Santosh Kumar Naik1, Raghunath Mandi2 and Dhananjay W Bansod3*
1International Institute for Population Sciences, India
2International Institute for Population Sciences, India
3Professor, Department of Public Health and Mortality Studies, International Institute for Population Sciences, India
*Corresponding author: Dhananjay W Bansod, Professor, Department of Public Health and Mortality Studies, International Institute for Population Sciences, India
Submission: May 17, 2022; Published: July 29, 2022
ISSN: 2577-9200 Volume6 Issue4
ARI and diarrhoea remain a major public health problem and leading causes of death among children in many countries including India. Based the on fourth round of National Family Health Survey (NFHS) India, the prevalence of Diarrhoea and ARI in Odisha and its sociocultural determinants was analysed. The results suggest that the age of the child, mother’s education, place of residence, caste, place of cooking and smoking behaviour of parents is associated with ARI and diarrhoea prevalence. Policy interventions are needed to improve the economic status, nutrition status, spreading community awareness, and providing supplements can help in prevention of diarrhoea and ARIs.
Keywords:Diarrhoea; Acute respiratory infection; Under-five children; Mortality
Abbreviations: ARI: Acute Respiratory Infection; MPCE: Monthly Per Capita Consumption Expenditure; SC: Scheduled Caste; ST: Scheduled Tribe; OBC: Other Backward Class; NFHS: National Family Health Survey
Acute Respiratory Infections (ARI) and diarrhea are the major leading causes of death among children aged 5 globally [1,2]. The scenario is not very improved in India. The estimated diarrhea-related death for children aged 0-6 years was 9.1% and the prevalence of diarrhea illness for Odisha was 9.8% which is higher than the national average . In 2010, nearly 265,000 in-hospital deaths of young children were attributed to ARI globally, out of which 99% were reported from the developing countries .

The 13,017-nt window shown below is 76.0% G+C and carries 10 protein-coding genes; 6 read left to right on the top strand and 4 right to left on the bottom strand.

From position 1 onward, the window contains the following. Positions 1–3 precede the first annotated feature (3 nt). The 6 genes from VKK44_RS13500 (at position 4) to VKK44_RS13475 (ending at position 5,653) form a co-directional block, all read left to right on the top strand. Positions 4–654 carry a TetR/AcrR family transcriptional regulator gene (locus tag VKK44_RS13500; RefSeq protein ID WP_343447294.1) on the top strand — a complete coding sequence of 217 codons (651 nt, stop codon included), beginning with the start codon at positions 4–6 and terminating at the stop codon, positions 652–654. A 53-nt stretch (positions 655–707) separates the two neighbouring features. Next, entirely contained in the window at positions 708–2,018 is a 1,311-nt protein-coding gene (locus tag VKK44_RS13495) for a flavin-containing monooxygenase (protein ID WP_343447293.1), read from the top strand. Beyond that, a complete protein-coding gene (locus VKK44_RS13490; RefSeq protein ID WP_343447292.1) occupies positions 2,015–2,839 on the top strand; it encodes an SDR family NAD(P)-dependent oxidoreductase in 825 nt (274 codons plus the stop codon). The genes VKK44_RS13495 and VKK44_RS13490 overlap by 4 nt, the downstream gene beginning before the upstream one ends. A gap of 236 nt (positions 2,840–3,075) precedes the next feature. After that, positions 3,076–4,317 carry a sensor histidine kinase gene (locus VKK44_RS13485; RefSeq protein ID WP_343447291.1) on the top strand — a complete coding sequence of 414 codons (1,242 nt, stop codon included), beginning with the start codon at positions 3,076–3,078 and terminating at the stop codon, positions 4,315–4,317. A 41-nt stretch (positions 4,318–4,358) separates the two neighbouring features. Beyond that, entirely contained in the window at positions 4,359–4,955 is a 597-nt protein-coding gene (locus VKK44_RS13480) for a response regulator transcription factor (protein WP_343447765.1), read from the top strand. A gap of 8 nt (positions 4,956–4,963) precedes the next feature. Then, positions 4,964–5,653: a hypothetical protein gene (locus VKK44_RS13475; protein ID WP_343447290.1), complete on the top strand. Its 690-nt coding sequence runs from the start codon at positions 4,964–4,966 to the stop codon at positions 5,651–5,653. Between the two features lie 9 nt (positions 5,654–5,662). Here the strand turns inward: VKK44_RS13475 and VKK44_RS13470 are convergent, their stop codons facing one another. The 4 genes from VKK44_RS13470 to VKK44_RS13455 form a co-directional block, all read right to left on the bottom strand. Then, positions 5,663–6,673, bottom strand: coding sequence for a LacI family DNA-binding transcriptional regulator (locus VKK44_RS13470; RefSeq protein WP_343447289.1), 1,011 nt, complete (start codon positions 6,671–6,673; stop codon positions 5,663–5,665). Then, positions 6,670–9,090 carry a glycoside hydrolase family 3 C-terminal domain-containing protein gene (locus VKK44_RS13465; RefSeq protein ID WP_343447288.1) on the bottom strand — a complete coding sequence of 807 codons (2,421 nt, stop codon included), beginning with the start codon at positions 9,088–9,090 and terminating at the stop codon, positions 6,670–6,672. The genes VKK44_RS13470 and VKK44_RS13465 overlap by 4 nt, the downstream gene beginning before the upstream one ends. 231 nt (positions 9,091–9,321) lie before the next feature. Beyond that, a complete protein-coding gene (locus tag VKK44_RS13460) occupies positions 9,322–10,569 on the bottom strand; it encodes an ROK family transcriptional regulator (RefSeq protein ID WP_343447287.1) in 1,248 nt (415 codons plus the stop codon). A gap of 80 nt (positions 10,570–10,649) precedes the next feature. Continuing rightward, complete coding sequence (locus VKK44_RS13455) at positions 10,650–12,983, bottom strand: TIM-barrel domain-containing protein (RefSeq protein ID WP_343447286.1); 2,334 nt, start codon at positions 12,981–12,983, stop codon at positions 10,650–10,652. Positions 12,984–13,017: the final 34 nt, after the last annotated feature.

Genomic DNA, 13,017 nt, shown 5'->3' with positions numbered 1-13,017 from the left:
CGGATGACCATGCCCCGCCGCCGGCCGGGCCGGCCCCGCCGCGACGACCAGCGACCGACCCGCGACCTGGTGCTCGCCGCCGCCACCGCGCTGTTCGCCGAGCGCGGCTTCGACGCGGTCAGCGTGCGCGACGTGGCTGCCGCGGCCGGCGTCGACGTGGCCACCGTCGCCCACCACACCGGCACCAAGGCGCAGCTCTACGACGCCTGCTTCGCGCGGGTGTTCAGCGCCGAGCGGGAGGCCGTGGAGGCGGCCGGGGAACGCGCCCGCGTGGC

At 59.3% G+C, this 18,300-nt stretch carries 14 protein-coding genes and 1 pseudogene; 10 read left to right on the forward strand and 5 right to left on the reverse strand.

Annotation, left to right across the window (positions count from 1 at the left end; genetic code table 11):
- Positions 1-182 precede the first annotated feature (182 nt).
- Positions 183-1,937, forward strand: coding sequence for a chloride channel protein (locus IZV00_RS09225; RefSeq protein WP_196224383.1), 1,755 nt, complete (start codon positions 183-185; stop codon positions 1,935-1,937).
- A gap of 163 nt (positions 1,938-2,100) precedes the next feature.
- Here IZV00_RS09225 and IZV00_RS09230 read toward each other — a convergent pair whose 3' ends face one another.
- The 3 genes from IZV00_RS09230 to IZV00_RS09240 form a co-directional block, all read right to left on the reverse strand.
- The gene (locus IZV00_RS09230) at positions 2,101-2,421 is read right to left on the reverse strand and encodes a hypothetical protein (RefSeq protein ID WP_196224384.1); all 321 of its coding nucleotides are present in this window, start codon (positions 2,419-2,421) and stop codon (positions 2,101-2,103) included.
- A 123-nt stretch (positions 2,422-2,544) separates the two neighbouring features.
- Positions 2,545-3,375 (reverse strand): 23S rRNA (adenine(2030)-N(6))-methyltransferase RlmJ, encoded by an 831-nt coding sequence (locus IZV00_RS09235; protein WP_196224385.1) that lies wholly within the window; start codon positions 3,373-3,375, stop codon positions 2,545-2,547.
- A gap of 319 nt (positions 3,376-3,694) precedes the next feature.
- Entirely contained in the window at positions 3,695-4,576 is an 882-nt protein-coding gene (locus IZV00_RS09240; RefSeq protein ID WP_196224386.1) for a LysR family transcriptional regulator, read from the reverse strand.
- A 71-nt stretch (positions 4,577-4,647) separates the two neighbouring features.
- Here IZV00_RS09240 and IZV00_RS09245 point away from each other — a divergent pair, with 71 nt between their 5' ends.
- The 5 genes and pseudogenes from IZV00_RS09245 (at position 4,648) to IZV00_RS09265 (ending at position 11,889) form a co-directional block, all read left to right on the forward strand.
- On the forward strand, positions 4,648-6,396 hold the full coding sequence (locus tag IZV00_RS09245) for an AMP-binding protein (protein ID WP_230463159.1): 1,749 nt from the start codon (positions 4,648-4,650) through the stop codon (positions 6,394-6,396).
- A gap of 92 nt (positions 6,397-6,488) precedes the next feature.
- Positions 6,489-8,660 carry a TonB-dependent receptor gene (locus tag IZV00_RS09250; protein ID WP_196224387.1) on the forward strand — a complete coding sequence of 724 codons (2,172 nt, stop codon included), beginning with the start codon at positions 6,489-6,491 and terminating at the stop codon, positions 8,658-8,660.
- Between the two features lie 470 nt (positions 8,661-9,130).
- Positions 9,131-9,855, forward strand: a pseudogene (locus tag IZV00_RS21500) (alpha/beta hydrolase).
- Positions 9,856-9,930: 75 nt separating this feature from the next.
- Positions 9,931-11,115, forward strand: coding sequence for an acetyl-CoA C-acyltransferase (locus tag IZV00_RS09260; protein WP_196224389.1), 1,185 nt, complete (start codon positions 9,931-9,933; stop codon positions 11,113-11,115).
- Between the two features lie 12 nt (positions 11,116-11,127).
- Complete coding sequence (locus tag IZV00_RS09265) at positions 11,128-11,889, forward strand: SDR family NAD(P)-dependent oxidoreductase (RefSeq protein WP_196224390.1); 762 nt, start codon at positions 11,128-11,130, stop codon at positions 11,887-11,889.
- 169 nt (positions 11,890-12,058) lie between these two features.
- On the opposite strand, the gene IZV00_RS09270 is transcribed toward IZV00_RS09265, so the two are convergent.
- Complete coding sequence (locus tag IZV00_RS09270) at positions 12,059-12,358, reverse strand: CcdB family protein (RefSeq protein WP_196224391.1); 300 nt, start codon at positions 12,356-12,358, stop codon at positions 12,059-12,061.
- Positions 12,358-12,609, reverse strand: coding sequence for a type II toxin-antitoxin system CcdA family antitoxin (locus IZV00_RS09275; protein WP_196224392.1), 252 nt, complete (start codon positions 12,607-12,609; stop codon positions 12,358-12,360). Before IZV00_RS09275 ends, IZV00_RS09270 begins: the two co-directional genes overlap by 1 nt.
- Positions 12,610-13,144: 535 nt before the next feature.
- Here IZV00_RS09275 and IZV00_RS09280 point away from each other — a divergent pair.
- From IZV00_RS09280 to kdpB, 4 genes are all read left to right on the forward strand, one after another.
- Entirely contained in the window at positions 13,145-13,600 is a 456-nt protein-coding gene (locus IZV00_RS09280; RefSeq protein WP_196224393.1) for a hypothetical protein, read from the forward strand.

Acute Respiratory Infection (ARI) is a serious infection that prevents normal breathing function. It usually begins as a viral infection in the nose, trachea (windpipe), or lungs. If the infection is not treated, it can spread to the entire respiratory system. Acute respiratory infection prevents the body from getting oxygen and can result in death. The major symptoms of ARIs are cough accompanied by short, rapid breathing that is chest-related, and/or difficulty in breathing. The prevalence of ARI in Odisha is 2.4% .
Higher prevalence of diarrhea and acute respiratory infection among the children under age 5 are the major factors behind the slow decline in under 5 mortalities [5,6]. Various studies show that diarrhea is the major leading causes of death among children in India. Study by Kamath et. al. show that among major states in India, Uttar Pradesh and Assam have higher prevalence of diarrhea deaths than rest of the states in India . Most studies have focused that mother’s education, age of the child, place of residence, wealth status of the family, improved toilet facility, and drinking water facility are the major causes of diarrhea and ARIs among children [4,7-9]. Diarrhea and ARI has been a crucial health concern in India, especially among the children. In spite of various policy intervention, it has been an alarming concern in India. Therefore, the present study aims to show the prevalence of diarrhea and ARI among the children under age 5 in Odisha based on fourth round of National Family Health Survey (NFHS).
The present study uses data from fourth round of National Family Health Survey (NFHS) (2015-16) . NFHS is large-scale survey conducted under the supervision of the Ministry of Health & Family Welfare (MoHFW), Government of India and International Institute for Population Sciences (IIPS), Mumbai, was the nodal agency for that survey. The total number of households studied were 601,509 across at the district, state/Union Territory (UT), and national levels, as well as separate estimates for urban and rural areas using two stage stratified sampling procedure . The detailed sampling procedure is given in NFHS-4 report . NFHS-4 collects data on health and family welfare, as well as data on emerging issues in these areas. The Clinical, Anthropometric, and Biochemical (CAB) component of NFHS-4 is designed to provide vital estimates of the prevalence of malnutrition, anemia, hypertension, HIV, and high blood glucose levels through a series of biomarker tests and measurements . The present study analyzed the data from kids file, women’s file and household file of NFHS-4 to show the prevalence of diarrhea and Acute Respiratory Infection among under five children in Odisha. The total study sample is 10,105 belongs to children under age five.